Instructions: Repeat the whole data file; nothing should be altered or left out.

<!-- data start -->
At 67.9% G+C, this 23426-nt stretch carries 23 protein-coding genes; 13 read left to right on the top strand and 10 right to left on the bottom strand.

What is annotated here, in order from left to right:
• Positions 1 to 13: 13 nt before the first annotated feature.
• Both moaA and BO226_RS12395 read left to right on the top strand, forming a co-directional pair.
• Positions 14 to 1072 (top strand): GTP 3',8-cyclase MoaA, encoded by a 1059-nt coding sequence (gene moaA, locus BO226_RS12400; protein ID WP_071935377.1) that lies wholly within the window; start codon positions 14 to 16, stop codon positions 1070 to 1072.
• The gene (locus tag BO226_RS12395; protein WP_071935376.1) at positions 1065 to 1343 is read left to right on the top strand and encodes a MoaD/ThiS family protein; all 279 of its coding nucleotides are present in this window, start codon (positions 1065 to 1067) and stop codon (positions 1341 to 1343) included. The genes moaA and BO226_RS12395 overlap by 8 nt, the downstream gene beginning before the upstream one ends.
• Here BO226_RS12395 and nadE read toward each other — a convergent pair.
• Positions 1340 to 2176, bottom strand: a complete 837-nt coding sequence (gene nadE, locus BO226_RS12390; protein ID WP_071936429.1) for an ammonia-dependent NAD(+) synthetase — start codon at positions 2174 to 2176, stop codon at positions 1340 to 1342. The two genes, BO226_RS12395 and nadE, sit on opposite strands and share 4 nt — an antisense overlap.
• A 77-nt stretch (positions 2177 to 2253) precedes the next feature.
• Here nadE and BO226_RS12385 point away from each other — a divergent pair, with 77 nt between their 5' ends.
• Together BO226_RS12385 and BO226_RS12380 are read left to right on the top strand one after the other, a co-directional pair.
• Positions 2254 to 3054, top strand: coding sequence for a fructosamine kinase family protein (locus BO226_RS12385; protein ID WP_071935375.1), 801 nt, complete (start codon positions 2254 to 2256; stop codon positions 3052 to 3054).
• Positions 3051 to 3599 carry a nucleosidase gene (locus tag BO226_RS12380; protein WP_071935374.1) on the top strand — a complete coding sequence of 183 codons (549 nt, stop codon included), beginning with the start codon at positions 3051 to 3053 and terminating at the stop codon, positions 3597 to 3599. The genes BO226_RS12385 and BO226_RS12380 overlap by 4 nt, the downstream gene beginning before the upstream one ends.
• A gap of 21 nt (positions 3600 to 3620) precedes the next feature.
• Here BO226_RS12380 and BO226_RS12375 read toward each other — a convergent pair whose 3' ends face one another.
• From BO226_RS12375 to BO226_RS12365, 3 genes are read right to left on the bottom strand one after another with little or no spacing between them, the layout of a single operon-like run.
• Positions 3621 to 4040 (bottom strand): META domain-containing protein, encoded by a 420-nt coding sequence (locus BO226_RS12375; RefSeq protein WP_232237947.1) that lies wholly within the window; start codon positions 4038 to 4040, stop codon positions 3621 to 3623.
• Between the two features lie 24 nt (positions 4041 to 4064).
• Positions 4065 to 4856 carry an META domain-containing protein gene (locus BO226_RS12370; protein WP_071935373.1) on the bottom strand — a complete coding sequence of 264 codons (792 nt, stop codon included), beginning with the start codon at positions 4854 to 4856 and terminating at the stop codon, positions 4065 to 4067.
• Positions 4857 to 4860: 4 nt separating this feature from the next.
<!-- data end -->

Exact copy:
At 67.9% G+C, this 23426-nt stretch carries 23 protein-coding genes; 13 read left to right on the top strand and 10 right to left on the bottom strand.

What is annotated here, in order from left to right:
• Positions 1 to 13: 13 nt before the first annotated feature.
• Both moaA and BO226_RS12395 read left to right on the top strand, forming a co-directional pair.
• Positions 14 to 1072 (top strand): GTP 3',8-cyclase MoaA, encoded by a 1059-nt coding sequence (gene moaA, locus BO226_RS12400; protein ID WP_071935377.1) that lies wholly within the window; start codon positions 14 to 16, stop codon positions 1070 to 1072.
• The gene (locus tag BO226_RS12395; protein WP_071935376.1) at positions 1065 to 1343 is read left to right on the top strand and encodes a MoaD/ThiS family protein; all 279 of its coding nucleotides are present in this window, start codon (positions 1065 to 1067) and stop codon (positions 1341 to 1343) included. The genes moaA and BO226_RS12395 overlap by 8 nt, the downstream gene beginning before the upstream one ends.
• Here BO226_RS12395 and nadE read toward each other — a convergent pair.
• Positions 1340 to 2176, bottom strand: a complete 837-nt coding sequence (gene nadE, locus BO226_RS12390; protein ID WP_071936429.1) for an ammonia-dependent NAD(+) synthetase — start codon at positions 2174 to 2176, stop codon at positions 1340 to 1342. The two genes, BO226_RS12395 and nadE, sit on opposite strands and share 4 nt — an antisense overlap.
• A 77-nt stretch (positions 2177 to 2253) precedes the next feature.
• Here nadE and BO226_RS12385 point away from each other — a divergent pair, with 77 nt between their 5' ends.
• Together BO226_RS12385 and BO226_RS12380 are read left to right on the top strand one after the other, a co-directional pair.
• Positions 2254 to 3054, top strand: coding sequence for a fructosamine kinase family protein (locus BO226_RS12385; protein ID WP_071935375.1), 801 nt, complete (start codon positions 2254 to 2256; stop codon positions 3052 to 3054).
• Positions 3051 to 3599 carry a nucleosidase gene (locus tag BO226_RS12380; protein WP_071935374.1) on the top strand — a complete coding sequence of 183 codons (549 nt, stop codon included), beginning with the start codon at positions 3051 to 3053 and terminating at the stop codon, positions 3597 to 3599. The genes BO226_RS12385 and BO226_RS12380 overlap by 4 nt, the downstream gene beginning before the upstream one ends.
• A gap of 21 nt (positions 3600 to 3620) precedes the next feature.
• Here BO226_RS12380 and BO226_RS12375 read toward each other — a convergent pair whose 3' ends face one another.
• From BO226_RS12375 to BO226_RS12365, 3 genes are read right to left on the bottom strand one after another with little or no spacing between them, the layout of a single operon-like run.
• Positions 3621 to 4040 (bottom strand): META domain-containing protein, encoded by a 420-nt coding sequence (locus BO226_RS12375; RefSeq protein WP_232237947.1) that lies wholly within the window; start codon positions 4038 to 4040, stop codon positions 3621 to 3623.
• Between the two features lie 24 nt (positions 4041 to 4064).
• Positions 4065 to 4856 carry an META domain-containing protein gene (locus BO226_RS12370; protein WP_071935373.1) on the bottom strand — a complete coding sequence of 264 codons (792 nt, stop codon included), beginning with the start codon at positions 4854 to 4856 and terminating at the stop codon, positions 4065 to 4067.
• Positions 4857 to 4860: 4 nt separating this feature from the next.